maritime boundaries between Latvia and Estonia

On 12 July 1996, Estonia and Latvia also concluded a treaty on the maritime delimitation in Gulf of Riga, the Strait of Irbe and the Baltic Sea. The delimitation line was influenced by the specific geographical configuration of the costs and historical considerations. The existence of a historic boundary between Estonia and Latvia which was established during the 1920’s was also taken into account.
The boundary begins between adjacent coasts, but quickly turns into a situation of opposite coasts inside the Gulf. Outside the Gulf, the coasts once again become adjacent. Thus, the delimitation line is a combination of methods and the equidistance line is applied inside the Gulf of Riga, except for a short segment at its entrance.

In the Baltic Sea, there are some agreements between adjacent States which make use of the perpendicular line. For example, in the 1996 agreement between Estonia and Latvia, the perpendicular line was applied outside the Gulf of Riga. Inside the Gulf, a historical consideration prevailed and the delimitation line is a negotiated one.

In the 1996 agreement between the republic of Estonia and the republic of Latvia the islands were taken into account in the delimitation process. Many islands are present in the area to be delimited and all of them belong to Estonia. Only the Ruhnu Island, which is bigger and populated, was granted a 12 nautical mile territorial sea. Also, on the Estonian side, the base points used were all islands, whereas on the Latvian side the mainland served this purpose In the Baltic Sea, the interests of third States was taken into account in the maritime delimitation agreement and trilateral agreements (Estonia-Latvia-Sweden). The Baltic States do not consider themselves as the successors of the former Soviet Union, but as the successors to the pre-World War II States bearing the same names. As a consequence, these States have sought to reinvigorate the boundary treaties that were concluded during the Soviet period. This political factor played a role in maritime delimitation process involving these three States.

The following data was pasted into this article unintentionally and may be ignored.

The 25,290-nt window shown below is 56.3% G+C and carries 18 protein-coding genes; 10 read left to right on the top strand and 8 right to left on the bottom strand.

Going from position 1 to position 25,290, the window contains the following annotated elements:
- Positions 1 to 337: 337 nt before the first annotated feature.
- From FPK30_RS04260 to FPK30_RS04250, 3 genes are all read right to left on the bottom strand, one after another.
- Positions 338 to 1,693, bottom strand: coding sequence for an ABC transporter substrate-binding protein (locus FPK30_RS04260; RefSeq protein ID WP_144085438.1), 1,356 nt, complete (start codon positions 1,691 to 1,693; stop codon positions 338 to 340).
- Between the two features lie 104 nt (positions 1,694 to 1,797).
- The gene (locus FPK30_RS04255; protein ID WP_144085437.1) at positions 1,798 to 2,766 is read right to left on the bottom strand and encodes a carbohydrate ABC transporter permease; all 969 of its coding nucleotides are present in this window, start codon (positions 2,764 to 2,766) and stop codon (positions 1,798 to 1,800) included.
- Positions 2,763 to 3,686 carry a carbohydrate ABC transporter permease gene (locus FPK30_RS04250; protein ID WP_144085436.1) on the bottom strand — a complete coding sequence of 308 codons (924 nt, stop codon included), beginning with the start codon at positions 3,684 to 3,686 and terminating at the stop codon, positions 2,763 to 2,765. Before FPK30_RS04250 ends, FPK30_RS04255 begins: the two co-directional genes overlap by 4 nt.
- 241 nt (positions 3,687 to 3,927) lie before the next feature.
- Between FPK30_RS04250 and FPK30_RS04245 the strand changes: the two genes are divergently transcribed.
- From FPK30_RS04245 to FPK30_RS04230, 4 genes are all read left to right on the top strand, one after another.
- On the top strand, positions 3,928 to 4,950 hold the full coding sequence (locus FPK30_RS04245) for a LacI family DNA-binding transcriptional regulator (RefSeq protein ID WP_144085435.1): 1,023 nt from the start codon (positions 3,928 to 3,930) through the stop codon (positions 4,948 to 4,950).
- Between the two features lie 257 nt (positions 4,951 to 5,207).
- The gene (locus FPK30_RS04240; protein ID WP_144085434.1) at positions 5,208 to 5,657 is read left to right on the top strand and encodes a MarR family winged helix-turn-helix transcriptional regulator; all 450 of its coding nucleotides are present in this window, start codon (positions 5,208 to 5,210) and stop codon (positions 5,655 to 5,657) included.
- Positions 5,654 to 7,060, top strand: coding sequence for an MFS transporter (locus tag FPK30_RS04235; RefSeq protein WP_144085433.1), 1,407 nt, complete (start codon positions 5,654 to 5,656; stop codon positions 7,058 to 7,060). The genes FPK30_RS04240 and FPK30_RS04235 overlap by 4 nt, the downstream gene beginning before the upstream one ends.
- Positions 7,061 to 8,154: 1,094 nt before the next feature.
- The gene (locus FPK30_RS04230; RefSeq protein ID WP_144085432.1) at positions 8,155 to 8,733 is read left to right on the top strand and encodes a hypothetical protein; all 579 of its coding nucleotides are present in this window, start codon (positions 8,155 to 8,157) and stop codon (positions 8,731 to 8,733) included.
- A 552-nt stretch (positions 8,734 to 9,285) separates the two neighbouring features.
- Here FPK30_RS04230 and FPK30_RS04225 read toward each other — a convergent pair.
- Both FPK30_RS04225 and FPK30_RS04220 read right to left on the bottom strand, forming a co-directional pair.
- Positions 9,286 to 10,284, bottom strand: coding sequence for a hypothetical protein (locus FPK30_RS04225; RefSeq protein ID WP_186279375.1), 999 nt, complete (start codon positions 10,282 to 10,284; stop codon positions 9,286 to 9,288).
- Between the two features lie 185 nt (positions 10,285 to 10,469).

The agreement between Estonia and Latvia creates a maritime boundary where no such boundary existed before, at least not during the Soviet era. It is true that both countries had already agreed on a boundary prior to World War 2 but at that time these countries only claimed a 3-mile territorial sea and, therefore, the practical impact of this existing boundary on the present day situation should not be over-estimated.
At the centre of the problem lay the fishing activities in the Gulf of Riga, which escalated during the spring of 1995. With many ups and downs the parties finally arrived at the conclusion of the present agreement. From a delimitation point of view two issues deserve special attention. First, was the question of whether the Gulf of Riga had to be considered as an historic bay or not.